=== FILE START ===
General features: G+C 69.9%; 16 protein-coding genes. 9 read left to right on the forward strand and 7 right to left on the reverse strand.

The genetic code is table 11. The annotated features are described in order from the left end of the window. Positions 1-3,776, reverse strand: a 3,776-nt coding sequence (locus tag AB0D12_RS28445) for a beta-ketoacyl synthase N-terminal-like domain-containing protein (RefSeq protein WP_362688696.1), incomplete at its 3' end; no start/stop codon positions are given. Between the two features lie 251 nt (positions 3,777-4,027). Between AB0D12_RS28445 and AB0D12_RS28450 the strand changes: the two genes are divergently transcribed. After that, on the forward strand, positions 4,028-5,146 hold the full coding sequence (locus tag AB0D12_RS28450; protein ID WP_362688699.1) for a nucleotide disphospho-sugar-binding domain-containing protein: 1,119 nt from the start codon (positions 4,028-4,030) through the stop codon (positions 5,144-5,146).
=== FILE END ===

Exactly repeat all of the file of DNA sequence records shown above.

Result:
General features: G+C 69.9%; 16 protein-coding genes. 9 read left to right on the forward strand and 7 right to left on the reverse strand.

The genetic code is table 11. The annotated features are described in order from the left end of the window. Positions 1-3,776, reverse strand: a 3,776-nt coding sequence (locus tag AB0D12_RS28445) for a beta-ketoacyl synthase N-terminal-like domain-containing protein (RefSeq protein WP_362688696.1), incomplete at its 3' end; no start/stop codon positions are given. Between the two features lie 251 nt (positions 3,777-4,027). Between AB0D12_RS28445 and AB0D12_RS28450 the strand changes: the two genes are divergently transcribed. After that, on the forward strand, positions 4,028-5,146 hold the full coding sequence (locus tag AB0D12_RS28450; protein ID WP_362688699.1) for a nucleotide disphospho-sugar-binding domain-containing protein: 1,119 nt from the start codon (positions 4,028-4,030) through the stop codon (positions 5,144-5,146).